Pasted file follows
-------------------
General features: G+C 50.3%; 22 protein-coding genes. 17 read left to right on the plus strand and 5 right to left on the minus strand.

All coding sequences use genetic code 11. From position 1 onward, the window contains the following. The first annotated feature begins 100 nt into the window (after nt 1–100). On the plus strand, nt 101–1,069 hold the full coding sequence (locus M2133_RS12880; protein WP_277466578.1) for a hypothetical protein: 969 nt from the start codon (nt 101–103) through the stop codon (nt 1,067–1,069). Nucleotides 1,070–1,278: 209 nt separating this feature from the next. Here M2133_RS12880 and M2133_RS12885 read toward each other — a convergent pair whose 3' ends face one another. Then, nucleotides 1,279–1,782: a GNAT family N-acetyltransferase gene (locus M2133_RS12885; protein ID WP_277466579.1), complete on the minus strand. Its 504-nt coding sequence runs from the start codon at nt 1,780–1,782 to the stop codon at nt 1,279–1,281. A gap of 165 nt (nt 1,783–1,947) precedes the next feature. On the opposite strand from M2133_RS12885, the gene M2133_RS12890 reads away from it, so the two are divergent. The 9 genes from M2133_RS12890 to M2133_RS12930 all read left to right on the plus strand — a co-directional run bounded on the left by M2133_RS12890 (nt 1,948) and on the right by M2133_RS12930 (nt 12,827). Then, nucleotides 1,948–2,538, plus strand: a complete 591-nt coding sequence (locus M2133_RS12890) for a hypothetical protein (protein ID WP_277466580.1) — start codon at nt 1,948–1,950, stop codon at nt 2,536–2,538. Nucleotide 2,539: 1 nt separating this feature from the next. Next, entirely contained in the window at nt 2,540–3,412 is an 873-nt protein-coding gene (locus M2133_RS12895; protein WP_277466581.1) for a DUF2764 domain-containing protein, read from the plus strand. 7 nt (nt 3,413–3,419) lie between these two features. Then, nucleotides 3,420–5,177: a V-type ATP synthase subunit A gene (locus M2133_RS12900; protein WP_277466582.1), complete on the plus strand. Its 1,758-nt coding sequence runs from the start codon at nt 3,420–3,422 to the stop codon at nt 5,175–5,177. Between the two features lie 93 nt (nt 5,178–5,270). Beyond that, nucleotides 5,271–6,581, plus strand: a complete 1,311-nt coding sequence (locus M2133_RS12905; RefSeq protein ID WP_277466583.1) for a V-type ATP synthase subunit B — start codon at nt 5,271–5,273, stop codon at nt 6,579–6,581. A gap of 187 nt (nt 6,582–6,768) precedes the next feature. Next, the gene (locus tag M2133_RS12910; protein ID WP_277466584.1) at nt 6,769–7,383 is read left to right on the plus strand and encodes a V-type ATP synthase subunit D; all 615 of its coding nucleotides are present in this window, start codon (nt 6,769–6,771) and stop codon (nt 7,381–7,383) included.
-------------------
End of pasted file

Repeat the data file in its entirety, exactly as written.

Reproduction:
General features: G+C 50.3%; 22 protein-coding genes. 17 read left to right on the plus strand and 5 right to left on the minus strand.

All coding sequences use genetic code 11. From position 1 onward, the window contains the following. The first annotated feature begins 100 nt into the window (after nt 1–100). On the plus strand, nt 101–1,069 hold the full coding sequence (locus M2133_RS12880; protein WP_277466578.1) for a hypothetical protein: 969 nt from the start codon (nt 101–103) through the stop codon (nt 1,067–1,069). Nucleotides 1,070–1,278: 209 nt separating this feature from the next. Here M2133_RS12880 and M2133_RS12885 read toward each other — a convergent pair whose 3' ends face one another. Then, nucleotides 1,279–1,782: a GNAT family N-acetyltransferase gene (locus M2133_RS12885; protein ID WP_277466579.1), complete on the minus strand. Its 504-nt coding sequence runs from the start codon at nt 1,780–1,782 to the stop codon at nt 1,279–1,281. A gap of 165 nt (nt 1,783–1,947) precedes the next feature. On the opposite strand from M2133_RS12885, the gene M2133_RS12890 reads away from it, so the two are divergent. The 9 genes from M2133_RS12890 to M2133_RS12930 all read left to right on the plus strand — a co-directional run bounded on the left by M2133_RS12890 (nt 1,948) and on the right by M2133_RS12930 (nt 12,827). Then, nucleotides 1,948–2,538, plus strand: a complete 591-nt coding sequence (locus M2133_RS12890) for a hypothetical protein (protein ID WP_277466580.1) — start codon at nt 1,948–1,950, stop codon at nt 2,536–2,538. Nucleotide 2,539: 1 nt separating this feature from the next. Next, entirely contained in the window at nt 2,540–3,412 is an 873-nt protein-coding gene (locus M2133_RS12895; protein WP_277466581.1) for a DUF2764 domain-containing protein, read from the plus strand. 7 nt (nt 3,413–3,419) lie between these two features. Then, nucleotides 3,420–5,177: a V-type ATP synthase subunit A gene (locus M2133_RS12900; protein WP_277466582.1), complete on the plus strand. Its 1,758-nt coding sequence runs from the start codon at nt 3,420–3,422 to the stop codon at nt 5,175–5,177. Between the two features lie 93 nt (nt 5,178–5,270). Beyond that, nucleotides 5,271–6,581, plus strand: a complete 1,311-nt coding sequence (locus M2133_RS12905; RefSeq protein ID WP_277466583.1) for a V-type ATP synthase subunit B — start codon at nt 5,271–5,273, stop codon at nt 6,579–6,581. A gap of 187 nt (nt 6,582–6,768) precedes the next feature. Next, the gene (locus tag M2133_RS12910; protein ID WP_277466584.1) at nt 6,769–7,383 is read left to right on the plus strand and encodes a V-type ATP synthase subunit D; all 615 of its coding nucleotides are present in this window, start codon (nt 6,769–6,771) and stop codon (nt 7,381–7,383) included.